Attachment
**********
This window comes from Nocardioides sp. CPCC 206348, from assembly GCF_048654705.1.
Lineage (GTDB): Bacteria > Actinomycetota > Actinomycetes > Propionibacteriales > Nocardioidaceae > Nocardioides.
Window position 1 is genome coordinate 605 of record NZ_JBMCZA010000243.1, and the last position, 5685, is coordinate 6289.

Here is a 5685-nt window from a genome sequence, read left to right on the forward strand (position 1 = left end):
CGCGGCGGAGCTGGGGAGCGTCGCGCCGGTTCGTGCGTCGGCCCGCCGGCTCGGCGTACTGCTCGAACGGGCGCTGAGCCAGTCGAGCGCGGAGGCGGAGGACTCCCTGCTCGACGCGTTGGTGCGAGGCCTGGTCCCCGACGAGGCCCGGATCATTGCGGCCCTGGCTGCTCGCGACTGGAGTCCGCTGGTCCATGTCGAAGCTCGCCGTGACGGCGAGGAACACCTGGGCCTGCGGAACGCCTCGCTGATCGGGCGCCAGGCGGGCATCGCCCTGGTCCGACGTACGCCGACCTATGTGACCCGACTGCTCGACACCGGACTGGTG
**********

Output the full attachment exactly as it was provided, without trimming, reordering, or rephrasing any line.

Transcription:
This window comes from Nocardioides sp. CPCC 206348, from assembly GCF_048654705.1.
Lineage (GTDB): Bacteria > Actinomycetota > Actinomycetes > Propionibacteriales > Nocardioidaceae > Nocardioides.
Window position 1 is genome coordinate 605 of record NZ_JBMCZA010000243.1, and the last position, 5685, is coordinate 6289.

Here is a 5685-nt window from a genome sequence, read left to right on the forward strand (position 1 = left end):
CGCGGCGGAGCTGGGGAGCGTCGCGCCGGTTCGTGCGTCGGCCCGCCGGCTCGGCGTACTGCTCGAACGGGCGCTGAGCCAGTCGAGCGCGGAGGCGGAGGACTCCCTGCTCGACGCGTTGGTGCGAGGCCTGGTCCCCGACGAGGCCCGGATCATTGCGGCCCTGGCTGCTCGCGACTGGAGTCCGCTGGTCCATGTCGAAGCTCGCCGTGACGGCGAGGAACACCTGGGCCTGCGGAACGCCTCGCTGATCGGGCGCCAGGCGGGCATCGCCCTGGTCCGACGTACGCCGACCTATGTGACCCGACTGCTCGACACCGGACTGGTG